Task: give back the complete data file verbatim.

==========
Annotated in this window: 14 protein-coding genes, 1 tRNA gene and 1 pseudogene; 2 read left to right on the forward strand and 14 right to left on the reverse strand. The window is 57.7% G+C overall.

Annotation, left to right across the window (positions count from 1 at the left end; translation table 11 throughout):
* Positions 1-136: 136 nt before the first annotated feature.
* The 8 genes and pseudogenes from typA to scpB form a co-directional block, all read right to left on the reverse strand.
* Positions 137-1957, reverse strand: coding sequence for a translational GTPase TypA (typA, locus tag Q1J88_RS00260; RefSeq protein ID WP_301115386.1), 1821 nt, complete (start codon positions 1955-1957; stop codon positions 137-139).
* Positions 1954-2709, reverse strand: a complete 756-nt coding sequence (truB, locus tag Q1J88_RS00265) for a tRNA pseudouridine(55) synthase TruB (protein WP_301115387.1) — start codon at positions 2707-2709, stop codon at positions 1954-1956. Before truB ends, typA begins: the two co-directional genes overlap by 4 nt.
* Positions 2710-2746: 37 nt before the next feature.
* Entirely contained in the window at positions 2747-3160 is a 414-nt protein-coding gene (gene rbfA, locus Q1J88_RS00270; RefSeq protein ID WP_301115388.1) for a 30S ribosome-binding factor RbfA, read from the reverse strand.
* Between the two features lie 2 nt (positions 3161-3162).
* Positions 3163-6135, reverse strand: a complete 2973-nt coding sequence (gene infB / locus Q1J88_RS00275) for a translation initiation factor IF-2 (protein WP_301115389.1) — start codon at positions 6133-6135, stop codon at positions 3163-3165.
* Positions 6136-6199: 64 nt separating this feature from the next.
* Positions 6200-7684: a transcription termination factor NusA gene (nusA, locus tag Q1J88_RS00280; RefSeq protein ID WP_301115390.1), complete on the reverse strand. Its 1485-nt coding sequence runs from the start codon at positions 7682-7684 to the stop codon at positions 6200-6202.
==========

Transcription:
Annotated in this window: 14 protein-coding genes, 1 tRNA gene and 1 pseudogene; 2 read left to right on the forward strand and 14 right to left on the reverse strand. The window is 57.7% G+C overall.

Annotation, left to right across the window (positions count from 1 at the left end; translation table 11 throughout):
* Positions 1-136: 136 nt before the first annotated feature.
* The 8 genes and pseudogenes from typA to scpB form a co-directional block, all read right to left on the reverse strand.
* Positions 137-1957, reverse strand: coding sequence for a translational GTPase TypA (typA, locus tag Q1J88_RS00260; RefSeq protein ID WP_301115386.1), 1821 nt, complete (start codon positions 1955-1957; stop codon positions 137-139).
* Positions 1954-2709, reverse strand: a complete 756-nt coding sequence (truB, locus tag Q1J88_RS00265) for a tRNA pseudouridine(55) synthase TruB (protein WP_301115387.1) — start codon at positions 2707-2709, stop codon at positions 1954-1956. Before truB ends, typA begins: the two co-directional genes overlap by 4 nt.
* Positions 2710-2746: 37 nt before the next feature.
* Entirely contained in the window at positions 2747-3160 is a 414-nt protein-coding gene (gene rbfA, locus Q1J88_RS00270; RefSeq protein ID WP_301115388.1) for a 30S ribosome-binding factor RbfA, read from the reverse strand.
* Between the two features lie 2 nt (positions 3161-3162).
* Positions 3163-6135, reverse strand: a complete 2973-nt coding sequence (gene infB / locus Q1J88_RS00275) for a translation initiation factor IF-2 (protein WP_301115389.1) — start codon at positions 6133-6135, stop codon at positions 3163-3165.
* Positions 6136-6199: 64 nt separating this feature from the next.
* Positions 6200-7684: a transcription termination factor NusA gene (nusA, locus tag Q1J88_RS00280; RefSeq protein ID WP_301115390.1), complete on the reverse strand. Its 1485-nt coding sequence runs from the start codon at positions 7682-7684 to the stop codon at positions 6200-6202.